Mapping has become less about radius of where you are and more about what people define as local, how far people are willing to travel and the importance of certain events or locations in their community. While the advertising paradigm has focused on ZIP codes/postal codes, consumers identify more with neighborhoods or specific areas of cities, which sets up a major disconnect.
The clear trend is the linking of social and mapping to drive action and to link people with their network of friends or favorite bands or events. According to Julia Scott, CEO of Bargain Babe, “linking social and mapping allows people to surface activities and deals that you may not be aware of.”
The goal, according to Darrin Clement, CEO of Maponics, is “to add more context to maps to help drive actions on a localized basis and to understand what is most valuable to the consumer to see on a map.”
A unique view of mapping came from Jason Bosek, president of Parking Data Ventures, who said that “parking is a point of necessity to allow people to utilize and take advantage of destinations particularly in urban areas.” Parking Data Ventures is an example of how mapping is becoming more specific to the needs of consumers beyond what is nearby to how to enable getting and staying in a particular location.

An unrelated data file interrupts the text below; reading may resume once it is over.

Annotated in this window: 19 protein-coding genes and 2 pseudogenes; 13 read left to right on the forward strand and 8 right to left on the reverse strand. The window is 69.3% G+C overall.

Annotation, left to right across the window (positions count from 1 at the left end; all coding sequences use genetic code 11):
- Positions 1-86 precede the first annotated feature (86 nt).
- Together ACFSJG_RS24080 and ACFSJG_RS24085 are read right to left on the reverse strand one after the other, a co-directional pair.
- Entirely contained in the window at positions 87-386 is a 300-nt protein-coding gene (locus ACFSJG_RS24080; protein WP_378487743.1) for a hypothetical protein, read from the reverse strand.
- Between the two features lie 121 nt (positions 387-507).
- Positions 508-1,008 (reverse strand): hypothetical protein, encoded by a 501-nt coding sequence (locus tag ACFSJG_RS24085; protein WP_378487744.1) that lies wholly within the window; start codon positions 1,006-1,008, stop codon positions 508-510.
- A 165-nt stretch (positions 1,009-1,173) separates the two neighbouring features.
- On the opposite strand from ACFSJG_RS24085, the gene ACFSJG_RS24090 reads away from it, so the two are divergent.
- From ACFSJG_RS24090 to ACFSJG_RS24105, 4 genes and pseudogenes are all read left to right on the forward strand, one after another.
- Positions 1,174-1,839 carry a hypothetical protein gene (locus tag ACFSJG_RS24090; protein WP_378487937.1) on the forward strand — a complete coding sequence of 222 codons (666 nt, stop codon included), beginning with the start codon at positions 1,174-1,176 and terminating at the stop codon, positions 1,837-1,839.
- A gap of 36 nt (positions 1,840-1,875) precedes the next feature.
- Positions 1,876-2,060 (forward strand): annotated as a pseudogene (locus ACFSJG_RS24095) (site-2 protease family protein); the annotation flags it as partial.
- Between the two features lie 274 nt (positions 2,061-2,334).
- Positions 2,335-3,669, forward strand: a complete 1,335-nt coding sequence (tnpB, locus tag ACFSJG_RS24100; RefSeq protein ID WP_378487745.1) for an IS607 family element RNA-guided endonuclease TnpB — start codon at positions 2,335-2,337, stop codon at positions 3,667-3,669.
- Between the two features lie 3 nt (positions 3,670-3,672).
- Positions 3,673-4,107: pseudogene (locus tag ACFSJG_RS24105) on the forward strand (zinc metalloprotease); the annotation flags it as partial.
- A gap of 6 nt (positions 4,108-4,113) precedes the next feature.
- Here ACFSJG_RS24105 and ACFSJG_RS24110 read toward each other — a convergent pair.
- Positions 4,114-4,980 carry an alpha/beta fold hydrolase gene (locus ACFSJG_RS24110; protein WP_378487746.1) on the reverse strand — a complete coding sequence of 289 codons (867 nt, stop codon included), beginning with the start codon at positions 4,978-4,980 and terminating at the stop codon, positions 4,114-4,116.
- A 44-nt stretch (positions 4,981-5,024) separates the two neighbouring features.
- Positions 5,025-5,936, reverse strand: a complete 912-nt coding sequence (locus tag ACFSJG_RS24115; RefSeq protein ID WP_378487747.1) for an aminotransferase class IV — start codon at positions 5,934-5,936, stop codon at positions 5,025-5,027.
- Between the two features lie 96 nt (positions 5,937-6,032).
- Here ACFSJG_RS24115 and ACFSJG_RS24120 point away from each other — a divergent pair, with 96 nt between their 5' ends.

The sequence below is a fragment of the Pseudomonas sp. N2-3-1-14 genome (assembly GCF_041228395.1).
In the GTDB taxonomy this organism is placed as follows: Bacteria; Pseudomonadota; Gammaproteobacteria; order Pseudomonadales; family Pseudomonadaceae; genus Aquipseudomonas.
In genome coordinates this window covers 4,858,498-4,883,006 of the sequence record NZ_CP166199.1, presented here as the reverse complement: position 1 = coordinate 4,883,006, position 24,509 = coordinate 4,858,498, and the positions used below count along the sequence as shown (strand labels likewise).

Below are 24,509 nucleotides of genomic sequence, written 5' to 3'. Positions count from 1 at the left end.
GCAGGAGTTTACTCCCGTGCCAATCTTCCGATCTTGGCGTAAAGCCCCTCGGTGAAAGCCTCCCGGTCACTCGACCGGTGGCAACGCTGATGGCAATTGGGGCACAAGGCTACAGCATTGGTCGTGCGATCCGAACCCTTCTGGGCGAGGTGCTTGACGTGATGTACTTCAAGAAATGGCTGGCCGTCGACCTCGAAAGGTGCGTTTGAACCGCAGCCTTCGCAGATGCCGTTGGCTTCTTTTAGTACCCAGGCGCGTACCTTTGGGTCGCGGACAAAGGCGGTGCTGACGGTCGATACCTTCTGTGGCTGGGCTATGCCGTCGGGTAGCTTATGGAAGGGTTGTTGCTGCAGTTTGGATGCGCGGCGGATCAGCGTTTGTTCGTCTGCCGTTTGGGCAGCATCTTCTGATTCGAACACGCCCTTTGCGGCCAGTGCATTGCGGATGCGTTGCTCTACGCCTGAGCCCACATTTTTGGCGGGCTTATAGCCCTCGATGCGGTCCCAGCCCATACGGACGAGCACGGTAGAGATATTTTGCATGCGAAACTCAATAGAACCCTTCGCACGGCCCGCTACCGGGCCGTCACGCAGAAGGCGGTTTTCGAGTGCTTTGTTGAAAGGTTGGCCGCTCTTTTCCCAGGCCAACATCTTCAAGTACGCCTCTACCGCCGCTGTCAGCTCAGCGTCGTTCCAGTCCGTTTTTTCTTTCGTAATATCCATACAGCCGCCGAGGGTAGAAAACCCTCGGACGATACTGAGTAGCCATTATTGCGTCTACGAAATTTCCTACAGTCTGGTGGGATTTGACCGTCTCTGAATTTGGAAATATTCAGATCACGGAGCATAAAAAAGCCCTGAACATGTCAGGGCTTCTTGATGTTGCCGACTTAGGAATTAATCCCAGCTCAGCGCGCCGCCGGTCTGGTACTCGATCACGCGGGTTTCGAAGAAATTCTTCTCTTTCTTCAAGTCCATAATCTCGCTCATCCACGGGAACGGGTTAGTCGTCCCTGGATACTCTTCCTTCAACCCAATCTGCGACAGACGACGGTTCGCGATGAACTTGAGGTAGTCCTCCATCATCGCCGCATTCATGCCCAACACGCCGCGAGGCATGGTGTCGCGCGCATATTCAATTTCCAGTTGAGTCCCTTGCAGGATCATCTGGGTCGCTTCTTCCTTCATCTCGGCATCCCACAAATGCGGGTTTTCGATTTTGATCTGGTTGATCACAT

One of the main challenges of mapping pointed out by Clement was that “people’s ideas of local are more personalized to their neighborhoods and cities requiring sites to redefine what they consider local and offering layers of mapping choices to better match needs.” With this more personal view of what is local people are seeking ways to find friends, their favorite bands, sports and recreation activities on what they determine is a reasonable distance to travel or walk.
All this will force marketers and site owners to think more like their consumers and offer the mapping choices they need based on the type of search they are conducting and how they plan to travel to the location they have designated.